Proposed council farm rent increases 'alarming'
The use of valuers outside Cornwall to determine rents for council tenant farmers has resulted in "alarming" proposed increases, critics say.
Property consultancy Bruton Knowles, from Gloucester, now provides rent determinations for Cornwall Council.
Farmers and land valuers said proposed increases had been put forward of up to 50%.
The council said the majority of 34 rises agreed so far had been about 13% and it worked to ensure fair rents.
Rent reviews have been outsourced following cuts in council staff numbers.
Roger Drew, who has been a tenant on his 73-acre (29 hectare) farm near Redruth for 22 years, said he was used to reviews every three years and, in the past, had seen increases of up to 15%.
But he said a proposed rent increase "from about £6,000 to about £9,000" was "a bit of shock" after a valuer from Bruton Knowles visited in the spring.
He said he had negotiated an increase of about £1,100, but his farm produced "not a lot of profit".
"There's not the income within the farm itself to sustain any extra rent," he said.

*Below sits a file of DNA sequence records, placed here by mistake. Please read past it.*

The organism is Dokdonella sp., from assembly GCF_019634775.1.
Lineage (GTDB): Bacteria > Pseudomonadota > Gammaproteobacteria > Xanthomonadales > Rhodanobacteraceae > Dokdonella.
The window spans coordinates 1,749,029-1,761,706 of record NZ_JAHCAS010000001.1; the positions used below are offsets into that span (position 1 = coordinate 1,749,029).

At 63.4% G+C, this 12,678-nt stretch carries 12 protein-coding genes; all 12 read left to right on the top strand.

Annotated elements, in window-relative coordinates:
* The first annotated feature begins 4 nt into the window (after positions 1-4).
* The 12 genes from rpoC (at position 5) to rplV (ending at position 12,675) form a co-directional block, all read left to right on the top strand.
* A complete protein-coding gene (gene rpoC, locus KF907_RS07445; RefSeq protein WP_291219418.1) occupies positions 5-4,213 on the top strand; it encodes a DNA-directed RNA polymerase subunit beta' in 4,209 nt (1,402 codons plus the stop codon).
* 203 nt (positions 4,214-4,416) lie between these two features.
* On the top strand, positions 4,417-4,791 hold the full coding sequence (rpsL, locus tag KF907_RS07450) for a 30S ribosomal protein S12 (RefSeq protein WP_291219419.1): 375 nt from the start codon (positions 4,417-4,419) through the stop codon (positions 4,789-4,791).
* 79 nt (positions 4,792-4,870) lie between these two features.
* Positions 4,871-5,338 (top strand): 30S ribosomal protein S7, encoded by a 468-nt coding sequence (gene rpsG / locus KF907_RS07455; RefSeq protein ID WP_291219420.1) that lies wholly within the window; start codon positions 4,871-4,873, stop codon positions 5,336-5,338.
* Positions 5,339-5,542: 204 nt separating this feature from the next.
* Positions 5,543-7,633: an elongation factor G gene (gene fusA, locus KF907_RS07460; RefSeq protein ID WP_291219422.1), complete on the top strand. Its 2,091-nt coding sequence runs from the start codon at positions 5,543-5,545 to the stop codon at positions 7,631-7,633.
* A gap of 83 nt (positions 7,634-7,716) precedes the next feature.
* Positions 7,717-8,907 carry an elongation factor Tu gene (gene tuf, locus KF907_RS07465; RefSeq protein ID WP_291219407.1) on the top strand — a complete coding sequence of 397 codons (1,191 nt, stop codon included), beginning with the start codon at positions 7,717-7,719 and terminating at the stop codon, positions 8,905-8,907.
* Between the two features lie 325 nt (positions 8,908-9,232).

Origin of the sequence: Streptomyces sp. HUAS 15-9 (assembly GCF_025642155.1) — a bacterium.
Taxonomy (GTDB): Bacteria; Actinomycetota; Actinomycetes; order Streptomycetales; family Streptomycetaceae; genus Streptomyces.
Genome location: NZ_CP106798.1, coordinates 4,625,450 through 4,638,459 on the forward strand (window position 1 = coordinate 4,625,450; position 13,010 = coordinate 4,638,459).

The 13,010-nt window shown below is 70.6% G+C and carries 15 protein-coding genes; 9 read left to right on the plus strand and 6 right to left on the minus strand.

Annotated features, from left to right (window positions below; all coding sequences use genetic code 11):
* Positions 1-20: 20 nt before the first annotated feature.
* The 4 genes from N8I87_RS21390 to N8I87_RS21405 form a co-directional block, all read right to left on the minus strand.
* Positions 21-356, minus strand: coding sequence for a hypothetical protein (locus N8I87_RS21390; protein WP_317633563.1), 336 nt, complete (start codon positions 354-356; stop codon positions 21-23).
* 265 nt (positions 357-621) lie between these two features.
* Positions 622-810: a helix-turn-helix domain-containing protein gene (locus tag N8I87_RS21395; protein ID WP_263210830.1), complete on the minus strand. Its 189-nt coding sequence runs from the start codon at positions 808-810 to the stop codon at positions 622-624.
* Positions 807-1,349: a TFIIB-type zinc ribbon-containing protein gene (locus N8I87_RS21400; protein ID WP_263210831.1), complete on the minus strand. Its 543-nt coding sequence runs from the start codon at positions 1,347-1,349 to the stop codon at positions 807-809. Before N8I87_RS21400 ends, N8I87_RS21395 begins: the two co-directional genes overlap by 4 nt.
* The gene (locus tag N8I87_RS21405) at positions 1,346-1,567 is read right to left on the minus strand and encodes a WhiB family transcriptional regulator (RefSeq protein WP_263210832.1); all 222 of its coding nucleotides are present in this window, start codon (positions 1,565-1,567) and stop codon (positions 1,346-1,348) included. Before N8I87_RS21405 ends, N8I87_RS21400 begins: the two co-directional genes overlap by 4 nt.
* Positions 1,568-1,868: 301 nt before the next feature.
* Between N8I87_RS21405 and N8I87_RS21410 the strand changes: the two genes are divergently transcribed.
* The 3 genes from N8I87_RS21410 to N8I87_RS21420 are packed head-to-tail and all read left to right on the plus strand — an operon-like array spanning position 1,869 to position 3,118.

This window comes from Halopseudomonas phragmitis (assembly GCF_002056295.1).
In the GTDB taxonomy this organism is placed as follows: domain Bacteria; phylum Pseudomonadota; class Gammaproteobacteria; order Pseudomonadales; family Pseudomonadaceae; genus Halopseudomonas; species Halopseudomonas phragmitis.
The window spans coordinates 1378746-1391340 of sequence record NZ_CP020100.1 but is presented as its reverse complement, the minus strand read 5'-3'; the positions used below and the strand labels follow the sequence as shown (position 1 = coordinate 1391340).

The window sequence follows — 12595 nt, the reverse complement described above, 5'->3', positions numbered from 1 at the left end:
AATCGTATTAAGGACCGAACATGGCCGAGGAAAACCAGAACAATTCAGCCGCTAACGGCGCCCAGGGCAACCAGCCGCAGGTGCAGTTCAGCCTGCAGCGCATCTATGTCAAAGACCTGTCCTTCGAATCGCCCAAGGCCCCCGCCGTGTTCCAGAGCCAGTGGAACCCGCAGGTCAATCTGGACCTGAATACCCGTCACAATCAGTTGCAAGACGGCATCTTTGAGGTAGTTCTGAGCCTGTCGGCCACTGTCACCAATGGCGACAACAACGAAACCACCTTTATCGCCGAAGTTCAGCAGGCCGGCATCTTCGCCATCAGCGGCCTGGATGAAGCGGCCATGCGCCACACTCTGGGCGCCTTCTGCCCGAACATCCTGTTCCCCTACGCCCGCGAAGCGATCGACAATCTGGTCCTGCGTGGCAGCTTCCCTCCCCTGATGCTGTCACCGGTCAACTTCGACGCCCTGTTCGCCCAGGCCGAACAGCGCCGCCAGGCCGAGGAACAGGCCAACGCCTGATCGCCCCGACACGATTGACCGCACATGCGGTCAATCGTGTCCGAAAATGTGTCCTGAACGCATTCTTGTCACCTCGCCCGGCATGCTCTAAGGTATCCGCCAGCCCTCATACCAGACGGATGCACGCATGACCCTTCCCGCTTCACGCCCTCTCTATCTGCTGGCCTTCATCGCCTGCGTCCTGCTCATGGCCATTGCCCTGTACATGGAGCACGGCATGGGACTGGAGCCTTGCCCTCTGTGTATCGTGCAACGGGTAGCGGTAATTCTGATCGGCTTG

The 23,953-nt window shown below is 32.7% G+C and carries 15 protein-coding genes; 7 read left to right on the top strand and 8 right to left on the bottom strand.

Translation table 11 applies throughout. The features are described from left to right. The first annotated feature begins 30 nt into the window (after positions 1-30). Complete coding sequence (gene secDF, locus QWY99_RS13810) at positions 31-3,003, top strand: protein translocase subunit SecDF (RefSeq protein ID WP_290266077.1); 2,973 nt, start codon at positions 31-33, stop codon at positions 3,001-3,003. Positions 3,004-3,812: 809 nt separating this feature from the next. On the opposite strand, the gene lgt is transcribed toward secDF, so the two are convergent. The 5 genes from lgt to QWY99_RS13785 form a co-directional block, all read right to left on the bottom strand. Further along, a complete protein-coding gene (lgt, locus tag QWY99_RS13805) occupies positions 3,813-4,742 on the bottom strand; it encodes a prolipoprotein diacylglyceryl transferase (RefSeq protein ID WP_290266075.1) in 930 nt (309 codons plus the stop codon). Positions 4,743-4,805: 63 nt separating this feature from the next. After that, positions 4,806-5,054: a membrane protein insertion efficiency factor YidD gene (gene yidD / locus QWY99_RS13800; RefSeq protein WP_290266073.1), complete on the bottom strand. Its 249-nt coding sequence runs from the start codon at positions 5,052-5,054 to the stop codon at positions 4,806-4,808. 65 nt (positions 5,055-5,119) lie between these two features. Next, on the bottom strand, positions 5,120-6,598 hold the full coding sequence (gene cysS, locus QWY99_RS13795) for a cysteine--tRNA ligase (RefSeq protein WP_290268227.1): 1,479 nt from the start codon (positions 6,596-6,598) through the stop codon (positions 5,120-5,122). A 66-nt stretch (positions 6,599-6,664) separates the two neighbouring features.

He added he also worked as a delivery driver and on other farms to keep afloat.
Land valuer Elwyn Thomas, who has been helping some of those dealing with what were thought to be excessively high proposed rises, said he had recently seen some figures which were "alarmingly out".
Mr Thomas, from Lodge and Thomas in Truro, has worked with the Cornwall Council Farm Estate for more than 50 years.
He said: "We've settled the majority of the cases, but I still think they are higher than they should be."
He said any rent had to take into account other costs to Cornish farmers, including transportation to market.
Those costs were higher in Cornwall than the rest of the country because of the distances involved, he added.
"It's a different world," he said. "Transportation is expensive. I don't think such things have been taken into account."
When asked to comment, Bruton Knowles referred the BBC to Cornwall Council.
Adam Paynter, the cabinet member with responsibility for farms at the Liberal Democrat/Independent-led council, said he had raised concerns with officers about some proposed rent increases.
He added that the authority's farm panel would ensure any rises were fair, but it could be "a difficult balance".